I was tickled by an article I found in the ‘i’ newspaper, which I bought from the WH Smith on the station platform last Thursday, having just completed the run.

The headline read: ‘Briton pulled over for trying motorway jog’. It told the story of a British long distance runner, who having completed the demanding Spartan Race at Valmorel,  had attempted to run on the hard shoulder of the 109 mile stretch of motorway connecting the ski resort with Lyon airport. Apparently, he made it 25 miles down the A43 before being picked up by the local gendarmes, who said that it wasn’t the first time that this had happened and that ‘it’s usually British nationals’, who attempt such feats, before continuing: ‘It’s strange to run on a motorway. Maybe in the UK it’s a national sport.’ As someone who previously ran round the boundary of the M25 London Orbital (without running on the hard shoulder) for a previous artwork, this particularly amused me. The article ended with the words: ‘Efforts have been made, unsuccessfully, to establish the man’s identity and to find out whether he caught his plane.’ (With thanks to Luke Rix-Standing, who wrote the piece).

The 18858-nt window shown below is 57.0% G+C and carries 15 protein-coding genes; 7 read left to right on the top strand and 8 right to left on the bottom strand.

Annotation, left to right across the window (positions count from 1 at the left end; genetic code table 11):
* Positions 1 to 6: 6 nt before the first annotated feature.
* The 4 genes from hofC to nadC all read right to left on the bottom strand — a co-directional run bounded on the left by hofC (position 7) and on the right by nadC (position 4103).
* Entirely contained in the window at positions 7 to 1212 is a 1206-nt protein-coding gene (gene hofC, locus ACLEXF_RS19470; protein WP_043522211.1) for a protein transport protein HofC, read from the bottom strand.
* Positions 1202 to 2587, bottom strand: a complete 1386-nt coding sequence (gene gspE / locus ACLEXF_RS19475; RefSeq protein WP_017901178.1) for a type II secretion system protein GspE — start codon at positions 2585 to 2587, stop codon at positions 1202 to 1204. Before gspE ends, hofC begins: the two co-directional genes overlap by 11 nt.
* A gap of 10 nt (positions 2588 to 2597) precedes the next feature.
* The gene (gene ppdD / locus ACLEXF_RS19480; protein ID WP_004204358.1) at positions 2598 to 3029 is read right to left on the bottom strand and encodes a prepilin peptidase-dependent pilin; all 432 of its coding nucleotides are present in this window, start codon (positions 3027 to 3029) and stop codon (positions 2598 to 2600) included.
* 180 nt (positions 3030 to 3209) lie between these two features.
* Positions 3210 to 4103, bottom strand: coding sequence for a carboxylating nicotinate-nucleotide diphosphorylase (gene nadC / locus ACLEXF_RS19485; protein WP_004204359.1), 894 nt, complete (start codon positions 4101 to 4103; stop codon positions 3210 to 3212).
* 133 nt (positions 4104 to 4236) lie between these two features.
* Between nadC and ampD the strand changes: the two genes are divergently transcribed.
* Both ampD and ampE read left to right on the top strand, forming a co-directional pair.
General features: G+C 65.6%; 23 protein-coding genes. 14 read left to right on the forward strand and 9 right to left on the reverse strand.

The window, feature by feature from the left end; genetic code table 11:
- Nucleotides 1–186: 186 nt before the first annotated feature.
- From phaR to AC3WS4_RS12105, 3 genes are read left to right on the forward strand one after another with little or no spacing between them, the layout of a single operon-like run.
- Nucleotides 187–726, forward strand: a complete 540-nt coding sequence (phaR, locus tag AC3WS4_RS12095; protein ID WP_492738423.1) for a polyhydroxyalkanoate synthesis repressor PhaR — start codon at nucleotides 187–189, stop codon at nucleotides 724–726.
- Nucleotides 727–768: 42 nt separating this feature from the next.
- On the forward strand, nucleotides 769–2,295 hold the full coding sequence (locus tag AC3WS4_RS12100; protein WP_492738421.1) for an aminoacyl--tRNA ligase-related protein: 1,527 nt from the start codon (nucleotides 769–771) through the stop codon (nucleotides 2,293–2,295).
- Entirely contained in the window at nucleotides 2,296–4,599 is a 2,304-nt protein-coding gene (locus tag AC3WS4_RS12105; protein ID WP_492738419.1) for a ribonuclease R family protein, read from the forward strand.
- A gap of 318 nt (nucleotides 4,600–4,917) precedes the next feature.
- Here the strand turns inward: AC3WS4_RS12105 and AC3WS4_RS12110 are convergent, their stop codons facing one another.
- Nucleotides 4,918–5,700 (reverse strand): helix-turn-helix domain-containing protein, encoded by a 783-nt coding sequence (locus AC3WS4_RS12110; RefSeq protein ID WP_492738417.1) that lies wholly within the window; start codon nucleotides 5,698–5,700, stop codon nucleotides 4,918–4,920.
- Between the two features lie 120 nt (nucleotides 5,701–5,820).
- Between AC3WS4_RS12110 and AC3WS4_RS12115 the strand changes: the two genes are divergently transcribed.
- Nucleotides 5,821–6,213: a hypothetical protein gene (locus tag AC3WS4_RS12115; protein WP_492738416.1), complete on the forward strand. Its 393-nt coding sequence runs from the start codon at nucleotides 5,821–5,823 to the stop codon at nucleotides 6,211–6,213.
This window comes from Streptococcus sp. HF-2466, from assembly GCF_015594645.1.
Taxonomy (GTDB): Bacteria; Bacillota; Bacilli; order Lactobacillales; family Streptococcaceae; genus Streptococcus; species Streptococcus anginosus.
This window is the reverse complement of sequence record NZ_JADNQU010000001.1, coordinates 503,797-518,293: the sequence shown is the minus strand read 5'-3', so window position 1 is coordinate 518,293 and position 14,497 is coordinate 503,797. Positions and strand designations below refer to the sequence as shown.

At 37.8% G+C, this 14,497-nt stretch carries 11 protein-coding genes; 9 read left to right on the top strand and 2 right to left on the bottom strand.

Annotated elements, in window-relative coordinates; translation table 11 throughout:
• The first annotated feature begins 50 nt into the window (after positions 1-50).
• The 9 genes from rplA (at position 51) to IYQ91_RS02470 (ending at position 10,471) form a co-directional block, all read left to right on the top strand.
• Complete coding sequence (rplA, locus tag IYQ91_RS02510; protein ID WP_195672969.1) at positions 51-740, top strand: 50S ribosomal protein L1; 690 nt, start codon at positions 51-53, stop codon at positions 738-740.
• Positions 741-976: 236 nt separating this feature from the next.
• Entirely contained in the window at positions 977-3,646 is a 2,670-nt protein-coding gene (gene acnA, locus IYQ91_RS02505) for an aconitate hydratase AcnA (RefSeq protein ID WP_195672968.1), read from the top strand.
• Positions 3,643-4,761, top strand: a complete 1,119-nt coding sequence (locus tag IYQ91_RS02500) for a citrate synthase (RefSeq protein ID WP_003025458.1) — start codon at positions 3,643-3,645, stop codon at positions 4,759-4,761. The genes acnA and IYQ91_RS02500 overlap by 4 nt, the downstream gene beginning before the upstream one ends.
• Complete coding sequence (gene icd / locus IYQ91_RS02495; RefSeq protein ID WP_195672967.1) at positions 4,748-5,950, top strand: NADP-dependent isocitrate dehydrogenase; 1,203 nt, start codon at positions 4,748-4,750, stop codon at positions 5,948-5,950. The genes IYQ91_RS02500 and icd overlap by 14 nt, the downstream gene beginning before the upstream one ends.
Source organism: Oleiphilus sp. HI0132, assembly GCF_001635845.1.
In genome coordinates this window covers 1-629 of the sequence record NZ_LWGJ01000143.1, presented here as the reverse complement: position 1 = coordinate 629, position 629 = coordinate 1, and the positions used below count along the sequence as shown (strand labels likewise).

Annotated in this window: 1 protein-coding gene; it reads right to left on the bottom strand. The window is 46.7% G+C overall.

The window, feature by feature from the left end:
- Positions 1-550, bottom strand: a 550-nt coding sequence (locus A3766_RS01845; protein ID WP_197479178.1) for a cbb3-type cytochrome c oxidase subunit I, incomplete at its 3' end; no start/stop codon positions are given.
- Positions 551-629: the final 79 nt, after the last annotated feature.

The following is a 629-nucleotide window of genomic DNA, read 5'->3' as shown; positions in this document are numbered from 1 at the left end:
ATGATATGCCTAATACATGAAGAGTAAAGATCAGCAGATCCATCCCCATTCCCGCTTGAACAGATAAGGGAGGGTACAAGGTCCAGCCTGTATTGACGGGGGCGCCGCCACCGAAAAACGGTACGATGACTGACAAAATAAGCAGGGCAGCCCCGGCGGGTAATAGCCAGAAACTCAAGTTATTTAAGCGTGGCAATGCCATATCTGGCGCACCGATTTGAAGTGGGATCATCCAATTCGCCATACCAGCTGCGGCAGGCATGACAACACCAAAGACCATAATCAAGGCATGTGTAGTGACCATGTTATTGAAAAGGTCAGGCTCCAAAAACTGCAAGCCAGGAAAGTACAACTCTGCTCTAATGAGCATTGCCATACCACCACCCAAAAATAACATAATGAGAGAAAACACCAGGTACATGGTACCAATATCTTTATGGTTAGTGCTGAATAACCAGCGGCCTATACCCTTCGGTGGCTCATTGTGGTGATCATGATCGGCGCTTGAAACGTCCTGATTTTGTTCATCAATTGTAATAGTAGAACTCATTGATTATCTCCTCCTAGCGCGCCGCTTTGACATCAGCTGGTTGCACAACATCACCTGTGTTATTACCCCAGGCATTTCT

I complete this post with some images of the work from the exhibition ‘PLACE: Relinking, Relating, Relaying’ that continues at the Ruskin Gallery in Cambridge until the 17th February. With thanks to Robert Good and the ALL team for all their support.

(Incidentally the route can still be viewed from the locatoweb.com website or app. Choose ‘Tracks’ from the menu, type Vero_350 in the search and click on the track).


Adding some images of Stage 4 (final stage) to give me time to write this last post. One day on I’m still feeling pretty tired, through pleased the journey is completed and I am still in one piece (just!)

It’s taken me several days to vaguely recuperate and be able to feel rested enough both physically and emotionally to continue writing this post. It’s been a strange feeling to be back in the buzz of the city and to see people after being largely on my own in the countryside and caught up in my own thoughts for the best part of the week.